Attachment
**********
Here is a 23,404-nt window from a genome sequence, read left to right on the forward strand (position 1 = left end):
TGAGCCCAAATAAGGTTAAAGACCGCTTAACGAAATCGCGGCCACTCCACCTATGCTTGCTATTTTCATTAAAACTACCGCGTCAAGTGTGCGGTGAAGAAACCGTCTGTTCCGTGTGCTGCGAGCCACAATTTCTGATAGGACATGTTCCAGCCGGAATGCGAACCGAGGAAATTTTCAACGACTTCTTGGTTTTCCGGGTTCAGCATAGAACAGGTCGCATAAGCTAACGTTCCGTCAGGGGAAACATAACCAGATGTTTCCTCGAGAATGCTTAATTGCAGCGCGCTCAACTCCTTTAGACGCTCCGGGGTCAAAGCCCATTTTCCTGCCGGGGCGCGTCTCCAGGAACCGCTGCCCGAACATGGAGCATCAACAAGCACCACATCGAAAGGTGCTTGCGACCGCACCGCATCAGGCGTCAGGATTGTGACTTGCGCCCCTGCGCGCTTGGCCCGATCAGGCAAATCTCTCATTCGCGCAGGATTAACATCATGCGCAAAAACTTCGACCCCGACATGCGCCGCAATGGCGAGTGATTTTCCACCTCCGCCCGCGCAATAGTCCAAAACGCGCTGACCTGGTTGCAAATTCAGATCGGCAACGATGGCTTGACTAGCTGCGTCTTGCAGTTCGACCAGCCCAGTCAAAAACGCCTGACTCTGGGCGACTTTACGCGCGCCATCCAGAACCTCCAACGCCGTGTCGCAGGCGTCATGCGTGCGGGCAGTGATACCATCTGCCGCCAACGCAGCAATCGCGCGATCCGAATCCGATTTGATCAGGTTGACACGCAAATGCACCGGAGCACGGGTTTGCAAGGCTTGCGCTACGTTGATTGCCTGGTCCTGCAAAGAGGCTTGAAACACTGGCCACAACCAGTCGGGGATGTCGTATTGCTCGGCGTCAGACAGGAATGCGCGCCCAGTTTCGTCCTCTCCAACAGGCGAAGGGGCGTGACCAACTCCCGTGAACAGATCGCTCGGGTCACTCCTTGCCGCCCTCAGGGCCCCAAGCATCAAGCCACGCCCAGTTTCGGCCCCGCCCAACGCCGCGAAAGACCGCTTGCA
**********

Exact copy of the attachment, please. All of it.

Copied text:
Here is a 23,404-nt window from a genome sequence, read left to right on the forward strand (position 1 = left end):
TGAGCCCAAATAAGGTTAAAGACCGCTTAACGAAATCGCGGCCACTCCACCTATGCTTGCTATTTTCATTAAAACTACCGCGTCAAGTGTGCGGTGAAGAAACCGTCTGTTCCGTGTGCTGCGAGCCACAATTTCTGATAGGACATGTTCCAGCCGGAATGCGAACCGAGGAAATTTTCAACGACTTCTTGGTTTTCCGGGTTCAGCATAGAACAGGTCGCATAAGCTAACGTTCCGTCAGGGGAAACATAACCAGATGTTTCCTCGAGAATGCTTAATTGCAGCGCGCTCAACTCCTTTAGACGCTCCGGGGTCAAAGCCCATTTTCCTGCCGGGGCGCGTCTCCAGGAACCGCTGCCCGAACATGGAGCATCAACAAGCACCACATCGAAAGGTGCTTGCGACCGCACCGCATCAGGCGTCAGGATTGTGACTTGCGCCCCTGCGCGCTTGGCCCGATCAGGCAAATCTCTCATTCGCGCAGGATTAACATCATGCGCAAAAACTTCGACCCCGACATGCGCCGCAATGGCGAGTGATTTTCCACCTCCGCCCGCGCAATAGTCCAAAACGCGCTGACCTGGTTGCAAATTCAGATCGGCAACGATGGCTTGACTAGCTGCGTCTTGCAGTTCGACCAGCCCAGTCAAAAACGCCTGACTCTGGGCGACTTTACGCGCGCCATCCAGAACCTCCAACGCCGTGTCGCAGGCGTCATGCGTGCGGGCAGTGATACCATCTGCCGCCAACGCAGCAATCGCGCGATCCGAATCCGATTTGATCAGGTTGACACGCAAATGCACCGGAGCACGGGTTTGCAAGGCTTGCGCTACGTTGATTGCCTGGTCCTGCAAAGAGGCTTGAAACACTGGCCACAACCAGTCGGGGATGTCGTATTGCTCGGCGTCAGACAGGAATGCGCGCCCAGTTTCGTCCTCTCCAACAGGCGAAGGGGCGTGACCAACTCCCGTGAACAGATCGCTCGGGTCACTCCTTGCCGCCCTCAGGGCCCCAAGCATCAAGCCACGCCCAGTTTCGGCCCCGCCCAACGCCGCGAAAGACCGCTTGCA